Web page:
Jack Sharry: Yeah, you know, this is what I love about the conference. Not only that, you kind of cut to the chase and tell the truth, which is called just facts and figures and data and so on. But I actually said to a colleague, as we were sitting there to your last conference, you had a similar observation at that point, the sort of specialty products of direct indexing, ESG, etc, that they had not really done much in the marketplace relative to expectations. And I said, wait to the next to run CEO Summit. He’s gonna say the same thing. I bet. That was my prediction.
Chip Roame: Yeah, I think you’re right. I mean, basic facts. Again, you can use this but like, you know, basic facts, ETF flows, and in 2021, were the highest year 2021. There are about 900 billion last year 2022. With everything going on, we’re about 600 billion, then you look at the flows, direct indexing closer at eight oh, you know, ESG flows last year 3,000,000,003. We talk about these things more than the data suggests we should talk about them.
Jack Sharry: And to give context, Chip, when you say 3 billion out of what’s the total market, what are the total flows?
Chip Roame: 6.0 something it’s about 1.5 trillion per year net flows into any type of wealth management industry, about one and a half trillion per year. So 3 billion doesn’t even doesn’t it doesn’t deserve a decimal point.
Jack Sharry: So it’s tiny. The same with direct indexing. What’s the So to jump into my math quick here, add on to 1500.
Chip Roame: Think of it that way. 80 billion out of 1000 500 million or 1.5 trillion.
Jack Sharry: So tiny, tiny, so interesting.
Chip Roame: It’s just I think that’s what’s going on in the offerings area. In the channel area. I think the big aha for Tiburon right now is the dominance of Fidelity, Schwab, Morgan Stanley and Vanguard, those four firms have flows that dwarfs every other firms flows. And for some reason, again, doesn’t seem like wealth and investment management industry players are recognizing that that they each have an I could quote 2020 ones data or 2020, twos data, those were firms at the top of the leaderboard, both years, it’s in order, it’s Fidelity, Schwab Morgan Stanley, Vanguard, those four firms have the highest flows, hundreds of billions of dollars per year. Remember, the industry flows are about one and a half trillion. Each of those is in hundreds of billions and other firms are having huge negative flows or have flows of five or 10 billion, these firms have hundreds of billions of dollars. And we’re just not calling that out loud enough. We’re not studying Fidelity, Schwab, Morgan Stanley and Vanguard, they’re doing everything right now we should be spending more time figuring that out?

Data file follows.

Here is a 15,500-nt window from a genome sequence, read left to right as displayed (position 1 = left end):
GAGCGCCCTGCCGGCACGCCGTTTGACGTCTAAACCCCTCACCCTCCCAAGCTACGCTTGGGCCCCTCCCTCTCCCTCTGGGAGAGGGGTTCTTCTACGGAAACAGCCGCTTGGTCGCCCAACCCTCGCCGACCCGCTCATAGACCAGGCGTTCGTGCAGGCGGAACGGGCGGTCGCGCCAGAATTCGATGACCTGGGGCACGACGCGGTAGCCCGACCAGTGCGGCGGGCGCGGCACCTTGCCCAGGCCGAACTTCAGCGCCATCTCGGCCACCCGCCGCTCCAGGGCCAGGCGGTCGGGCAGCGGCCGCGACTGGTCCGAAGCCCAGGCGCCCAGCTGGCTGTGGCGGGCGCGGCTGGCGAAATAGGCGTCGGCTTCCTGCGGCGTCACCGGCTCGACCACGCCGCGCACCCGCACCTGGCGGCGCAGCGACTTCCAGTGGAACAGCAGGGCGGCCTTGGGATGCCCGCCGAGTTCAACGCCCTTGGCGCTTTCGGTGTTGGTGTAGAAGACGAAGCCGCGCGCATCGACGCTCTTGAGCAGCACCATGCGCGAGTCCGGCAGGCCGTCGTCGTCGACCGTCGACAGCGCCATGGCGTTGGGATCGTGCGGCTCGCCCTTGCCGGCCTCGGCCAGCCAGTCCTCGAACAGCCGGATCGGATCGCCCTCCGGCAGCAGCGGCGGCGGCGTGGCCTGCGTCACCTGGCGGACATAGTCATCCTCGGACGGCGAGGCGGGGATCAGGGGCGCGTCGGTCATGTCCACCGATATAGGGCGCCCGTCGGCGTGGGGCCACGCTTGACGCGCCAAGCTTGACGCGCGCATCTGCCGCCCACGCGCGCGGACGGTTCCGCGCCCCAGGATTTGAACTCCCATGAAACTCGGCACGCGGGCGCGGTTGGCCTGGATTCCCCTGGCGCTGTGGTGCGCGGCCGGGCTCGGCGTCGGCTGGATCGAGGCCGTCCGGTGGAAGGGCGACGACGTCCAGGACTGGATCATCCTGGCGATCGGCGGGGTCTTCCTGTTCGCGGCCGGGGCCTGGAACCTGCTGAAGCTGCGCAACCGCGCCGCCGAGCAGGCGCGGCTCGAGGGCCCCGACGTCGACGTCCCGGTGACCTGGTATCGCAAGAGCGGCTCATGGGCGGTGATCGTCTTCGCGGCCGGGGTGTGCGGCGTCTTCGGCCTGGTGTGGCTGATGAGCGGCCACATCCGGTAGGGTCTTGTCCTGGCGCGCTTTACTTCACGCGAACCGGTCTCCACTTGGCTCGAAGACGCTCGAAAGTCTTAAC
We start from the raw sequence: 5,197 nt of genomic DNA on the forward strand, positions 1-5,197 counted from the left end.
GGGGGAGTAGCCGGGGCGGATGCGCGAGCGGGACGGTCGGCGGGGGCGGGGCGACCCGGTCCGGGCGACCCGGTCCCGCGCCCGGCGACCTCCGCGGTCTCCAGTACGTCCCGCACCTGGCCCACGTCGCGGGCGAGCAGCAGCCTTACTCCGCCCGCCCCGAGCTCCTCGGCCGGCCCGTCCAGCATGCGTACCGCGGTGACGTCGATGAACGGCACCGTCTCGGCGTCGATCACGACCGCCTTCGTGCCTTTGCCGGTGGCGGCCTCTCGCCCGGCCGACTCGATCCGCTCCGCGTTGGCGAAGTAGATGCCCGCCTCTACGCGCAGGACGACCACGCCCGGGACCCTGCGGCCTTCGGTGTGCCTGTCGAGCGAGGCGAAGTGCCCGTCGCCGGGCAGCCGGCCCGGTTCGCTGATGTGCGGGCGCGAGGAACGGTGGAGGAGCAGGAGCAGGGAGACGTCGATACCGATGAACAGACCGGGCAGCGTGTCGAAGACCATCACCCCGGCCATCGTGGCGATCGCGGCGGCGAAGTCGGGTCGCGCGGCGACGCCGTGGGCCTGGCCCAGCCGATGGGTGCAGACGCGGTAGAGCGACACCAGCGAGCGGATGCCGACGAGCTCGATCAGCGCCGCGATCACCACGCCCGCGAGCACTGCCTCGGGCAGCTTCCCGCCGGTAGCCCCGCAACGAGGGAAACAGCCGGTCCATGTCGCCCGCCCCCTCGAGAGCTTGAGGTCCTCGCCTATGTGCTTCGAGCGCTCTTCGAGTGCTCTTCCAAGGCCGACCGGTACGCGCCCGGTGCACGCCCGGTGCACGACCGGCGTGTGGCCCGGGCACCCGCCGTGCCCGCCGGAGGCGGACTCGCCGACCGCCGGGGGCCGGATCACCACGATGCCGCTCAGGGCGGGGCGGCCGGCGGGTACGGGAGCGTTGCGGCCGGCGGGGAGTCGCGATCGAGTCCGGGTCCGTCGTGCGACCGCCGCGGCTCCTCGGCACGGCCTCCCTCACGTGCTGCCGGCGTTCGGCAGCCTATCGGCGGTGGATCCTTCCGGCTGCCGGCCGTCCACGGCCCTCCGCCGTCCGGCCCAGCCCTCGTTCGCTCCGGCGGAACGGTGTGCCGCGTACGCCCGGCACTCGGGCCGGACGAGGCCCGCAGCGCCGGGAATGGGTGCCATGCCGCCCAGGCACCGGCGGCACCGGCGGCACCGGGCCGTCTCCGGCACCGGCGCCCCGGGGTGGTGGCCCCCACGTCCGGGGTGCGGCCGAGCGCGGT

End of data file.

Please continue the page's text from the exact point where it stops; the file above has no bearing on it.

Jack Sharry: Well, if we could pause and just dwell on this for a little bit, because as you know, we you and I’ve talked about this, I’m most interested, because what stands out as prominent is that Morgan Stanley’s the firm in that list, of course, you would expect Schwab Fidelity and Vanguard to be in the top three. But there’s that third firm called Morgan Stanley, how did they get there? What’s your assessment? I wonder what’s going on there that they’re so prominent, and you mentioned other firms actually in the negative category.
Chip Roame: So I think the big aha for me is that the business models of Schwab, fidelity, Morgan Stanley, increasingly look a lot alike. If you think about like history, you know, fidelity was the grandfather in the workplace world, you know, big defined contribution plan administrator. And then here comes Morgan Stanley, valiant Solium capital by an E trade, both of which were big stock option plan processors, so it’s not 401k it stock options, but it’s the workplace is what it is, it’s how do I get leads out of the workplace, and then double that down with Morgan Stanley’s purchase of the retail portion of E-trade, which gets you leads coming out of a discount brokerage arm again, think about, it’s the same as Schwab, having a retail presence and sending advisor referrals off to independent RIA, right, Morgan Stanley can beat trade, you know, call centers and send those leads off to Morgan Stanley broker. So I just think if you really step back and forget about all the industry lines that we drew, at the end of the day, Schwab Fidelity and Morgan Stanley are looking a lot more alike than they are different. And I think that’s a that’s a good thing. And they’re at the top of the damn leaderboard. Let’s put it in perspective.